One of the drawings from my MIT days, c. 1989
Many of the files stored on NYU's server(s) are no longer accessible, so my 5 pages of photos from my first trip to Brazil (we went to Salvador da Bahia and Rio de Janeiro in 2000, and ran into Sonia Sanchez and her son twice, once in each city!), are mere ghost traces. Though the captions remain I had to think for a minute about what they may have looked like, though in no time I recalled one of them featuring some of the enthrallingly grotesque statuary in Salvador da Bahia's Ordem Terceira de São Francisco, the monastery just off the Terreiro de Jesus, in Salvador's upper city.  Think ropes--velvet--of blood emanating from Jesus Christ's hands, stigmated palms, horror-film grimaces on the faces of Saint Francis and his life-size peers lining the room, and you start to get the picture.  C couldn't bear to spend more than a few minutes anywhere near these marvelously horrible creations, nor in the ossuary downstairs, but having grown up Roman Catholic and had more than a little exposure to the gory tales of numerous saints' martyrdoms, I found these fascinating. Other photos featured capoeristas, Rio tourist sites (the Rio page is riddled with grammatical and factual errors--Oscar Niemeyer did not design the city's new cathedral, though our guide told us this), and at some point I will have to scour my desk in NJ for the original prints--since I think this might have been just before I got ahold of a digital camera--to find them and scan them in. They also feature my dreadlocks, now a year gone, at their earliest stages. The memories!

One of the old poems, "Super Matrix," that appeared on old website, c. 1998
As Wayback Machine searches make clear, there's more of our earlier web presence than we might imagine, and things persist on the Net perhaps not eternally, but for a much longer time than they once did when they appeared only in print form or when they were passed along in the form of spoken or whispered tales and gossip. I do miss the informality, freedom and directness of that earlier pre-Google, pre-social networking site world, though. I also wonder what has happened to some of the people I used to correspond with, that is, the ones I wasn't fortunate enough to befriend and stay in contact with, no matter how far away they physically were.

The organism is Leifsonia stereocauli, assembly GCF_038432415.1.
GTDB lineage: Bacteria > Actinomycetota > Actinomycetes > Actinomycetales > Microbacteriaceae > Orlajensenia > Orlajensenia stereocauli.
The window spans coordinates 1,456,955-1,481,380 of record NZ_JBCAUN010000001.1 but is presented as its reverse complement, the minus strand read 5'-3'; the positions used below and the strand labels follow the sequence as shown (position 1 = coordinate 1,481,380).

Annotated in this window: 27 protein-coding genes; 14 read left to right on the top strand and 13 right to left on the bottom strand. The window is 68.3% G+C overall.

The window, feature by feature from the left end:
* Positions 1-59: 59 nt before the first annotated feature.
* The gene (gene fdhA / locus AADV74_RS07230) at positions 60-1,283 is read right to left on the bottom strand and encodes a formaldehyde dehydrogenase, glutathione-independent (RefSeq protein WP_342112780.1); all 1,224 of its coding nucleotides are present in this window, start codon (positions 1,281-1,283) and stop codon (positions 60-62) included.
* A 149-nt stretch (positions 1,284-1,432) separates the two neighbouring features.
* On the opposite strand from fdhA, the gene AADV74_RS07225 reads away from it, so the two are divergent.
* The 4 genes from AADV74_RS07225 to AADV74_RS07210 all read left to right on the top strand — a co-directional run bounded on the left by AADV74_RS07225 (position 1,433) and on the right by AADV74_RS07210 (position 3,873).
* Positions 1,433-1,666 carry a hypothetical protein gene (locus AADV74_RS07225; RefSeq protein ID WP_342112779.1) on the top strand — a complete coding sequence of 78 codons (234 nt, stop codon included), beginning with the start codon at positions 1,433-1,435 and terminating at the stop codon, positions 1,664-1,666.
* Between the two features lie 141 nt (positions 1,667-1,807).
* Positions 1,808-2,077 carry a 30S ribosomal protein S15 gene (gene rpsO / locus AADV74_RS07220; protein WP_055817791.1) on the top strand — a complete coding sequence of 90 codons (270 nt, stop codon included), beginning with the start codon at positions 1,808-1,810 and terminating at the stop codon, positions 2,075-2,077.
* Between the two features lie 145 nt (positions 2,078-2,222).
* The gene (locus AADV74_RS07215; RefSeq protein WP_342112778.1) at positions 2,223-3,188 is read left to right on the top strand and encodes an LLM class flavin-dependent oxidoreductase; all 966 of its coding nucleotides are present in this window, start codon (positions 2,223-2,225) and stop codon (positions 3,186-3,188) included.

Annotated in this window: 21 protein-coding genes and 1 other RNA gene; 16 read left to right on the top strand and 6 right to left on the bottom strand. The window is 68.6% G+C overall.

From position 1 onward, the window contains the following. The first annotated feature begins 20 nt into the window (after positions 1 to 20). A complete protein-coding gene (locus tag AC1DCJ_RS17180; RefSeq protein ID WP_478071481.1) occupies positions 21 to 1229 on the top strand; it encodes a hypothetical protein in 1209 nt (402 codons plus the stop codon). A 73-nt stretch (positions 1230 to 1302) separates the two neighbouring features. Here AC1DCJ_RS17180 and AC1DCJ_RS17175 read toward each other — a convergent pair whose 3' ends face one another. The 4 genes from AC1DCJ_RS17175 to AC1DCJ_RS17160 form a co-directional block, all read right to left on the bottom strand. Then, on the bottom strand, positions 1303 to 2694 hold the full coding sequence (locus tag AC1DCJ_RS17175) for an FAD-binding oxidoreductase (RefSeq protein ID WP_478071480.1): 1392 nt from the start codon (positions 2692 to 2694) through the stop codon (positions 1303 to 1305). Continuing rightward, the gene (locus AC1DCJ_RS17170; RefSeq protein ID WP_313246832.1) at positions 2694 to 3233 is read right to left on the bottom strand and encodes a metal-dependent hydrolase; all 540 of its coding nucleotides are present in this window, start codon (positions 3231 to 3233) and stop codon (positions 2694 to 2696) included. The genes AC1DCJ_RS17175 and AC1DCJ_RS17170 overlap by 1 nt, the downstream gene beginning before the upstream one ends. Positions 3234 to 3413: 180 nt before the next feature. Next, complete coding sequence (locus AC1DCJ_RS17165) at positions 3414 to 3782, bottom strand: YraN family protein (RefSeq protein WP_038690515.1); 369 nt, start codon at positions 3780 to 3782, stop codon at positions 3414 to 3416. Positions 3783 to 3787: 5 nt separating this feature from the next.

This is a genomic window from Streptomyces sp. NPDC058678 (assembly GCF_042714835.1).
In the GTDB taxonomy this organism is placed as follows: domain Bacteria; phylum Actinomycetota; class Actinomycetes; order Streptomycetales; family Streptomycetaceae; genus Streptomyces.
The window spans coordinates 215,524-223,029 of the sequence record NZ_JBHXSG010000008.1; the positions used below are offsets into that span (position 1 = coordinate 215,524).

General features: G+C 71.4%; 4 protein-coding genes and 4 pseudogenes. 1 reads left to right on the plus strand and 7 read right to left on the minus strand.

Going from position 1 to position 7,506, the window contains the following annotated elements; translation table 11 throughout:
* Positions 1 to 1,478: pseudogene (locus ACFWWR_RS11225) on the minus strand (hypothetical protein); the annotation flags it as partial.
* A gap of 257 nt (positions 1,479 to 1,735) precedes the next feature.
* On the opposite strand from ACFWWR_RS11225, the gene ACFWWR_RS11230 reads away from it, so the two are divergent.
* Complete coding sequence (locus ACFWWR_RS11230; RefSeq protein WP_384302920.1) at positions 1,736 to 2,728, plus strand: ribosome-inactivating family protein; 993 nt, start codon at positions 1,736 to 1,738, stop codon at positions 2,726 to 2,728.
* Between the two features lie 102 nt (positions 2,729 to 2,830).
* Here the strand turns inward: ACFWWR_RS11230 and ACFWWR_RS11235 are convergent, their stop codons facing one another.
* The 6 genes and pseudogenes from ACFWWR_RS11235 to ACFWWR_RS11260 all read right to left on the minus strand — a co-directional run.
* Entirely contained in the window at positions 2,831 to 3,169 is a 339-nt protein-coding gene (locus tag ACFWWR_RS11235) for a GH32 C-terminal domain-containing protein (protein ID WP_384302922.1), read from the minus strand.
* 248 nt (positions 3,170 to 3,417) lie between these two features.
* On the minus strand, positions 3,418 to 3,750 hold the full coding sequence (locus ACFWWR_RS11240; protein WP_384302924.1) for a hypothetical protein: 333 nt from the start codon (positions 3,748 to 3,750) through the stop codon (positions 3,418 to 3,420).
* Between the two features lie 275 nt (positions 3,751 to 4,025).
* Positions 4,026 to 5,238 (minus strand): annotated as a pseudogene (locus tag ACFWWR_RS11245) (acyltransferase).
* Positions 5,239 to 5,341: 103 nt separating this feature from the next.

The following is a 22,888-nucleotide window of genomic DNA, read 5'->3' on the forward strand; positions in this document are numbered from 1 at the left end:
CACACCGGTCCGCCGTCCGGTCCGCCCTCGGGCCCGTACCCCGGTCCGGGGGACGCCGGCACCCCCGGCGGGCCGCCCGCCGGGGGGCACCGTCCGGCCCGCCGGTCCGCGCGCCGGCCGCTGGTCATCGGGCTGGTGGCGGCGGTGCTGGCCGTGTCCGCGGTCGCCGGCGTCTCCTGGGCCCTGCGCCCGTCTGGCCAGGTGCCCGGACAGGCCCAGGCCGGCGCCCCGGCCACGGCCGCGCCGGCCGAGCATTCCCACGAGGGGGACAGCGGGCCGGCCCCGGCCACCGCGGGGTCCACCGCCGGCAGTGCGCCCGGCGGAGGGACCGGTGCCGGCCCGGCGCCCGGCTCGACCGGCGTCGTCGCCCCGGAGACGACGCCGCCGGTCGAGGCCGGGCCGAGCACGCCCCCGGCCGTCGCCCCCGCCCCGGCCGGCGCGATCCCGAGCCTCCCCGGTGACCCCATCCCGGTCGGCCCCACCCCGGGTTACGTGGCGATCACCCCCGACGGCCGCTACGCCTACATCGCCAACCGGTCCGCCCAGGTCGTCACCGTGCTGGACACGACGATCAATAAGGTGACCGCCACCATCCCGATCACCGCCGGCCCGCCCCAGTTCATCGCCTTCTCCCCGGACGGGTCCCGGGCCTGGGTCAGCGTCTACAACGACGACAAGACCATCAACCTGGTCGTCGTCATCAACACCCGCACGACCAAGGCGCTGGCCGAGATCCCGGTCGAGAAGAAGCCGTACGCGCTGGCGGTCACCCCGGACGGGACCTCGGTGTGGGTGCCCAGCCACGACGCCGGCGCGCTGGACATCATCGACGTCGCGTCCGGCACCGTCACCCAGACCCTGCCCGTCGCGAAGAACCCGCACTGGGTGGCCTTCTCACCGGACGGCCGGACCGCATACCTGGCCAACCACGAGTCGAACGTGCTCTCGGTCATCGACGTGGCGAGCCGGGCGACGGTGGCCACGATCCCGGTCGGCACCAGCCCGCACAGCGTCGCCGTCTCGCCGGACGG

Wednesday, September 14, 2011

"The Lanier Effect" + Authors Sue HathiTrust Over Digitization

J's Theater is not turning into the Jaron Lanier blog, but I came across the text and video link below (I've posted a screen grab but I cannot embed it) of a conversation--a monologue, really--he engages in with Douglas Rushkoff at Edge, the online tech site.  Entitled "The Local-Global Flip, or the 'Lanier Effect'," Lanier touches upon and goes far beyond some of the issues I previously mentioned in my review of his last book, as well as in my Labor Day post, while also offering one of the more idiosyncratic and intriguing readings of the global economic crisis. I'm not sure I fully grasp, let alone buy, his account of it, but some of his comments, like his reading of the dangerous effects of global networking on magnifying and engulfing the banks involved in it offer a different insight than I've usually read, though as the 1930s Global Economic Collapse and prior ones demonstrated, global financial networking and interdependence aren't new.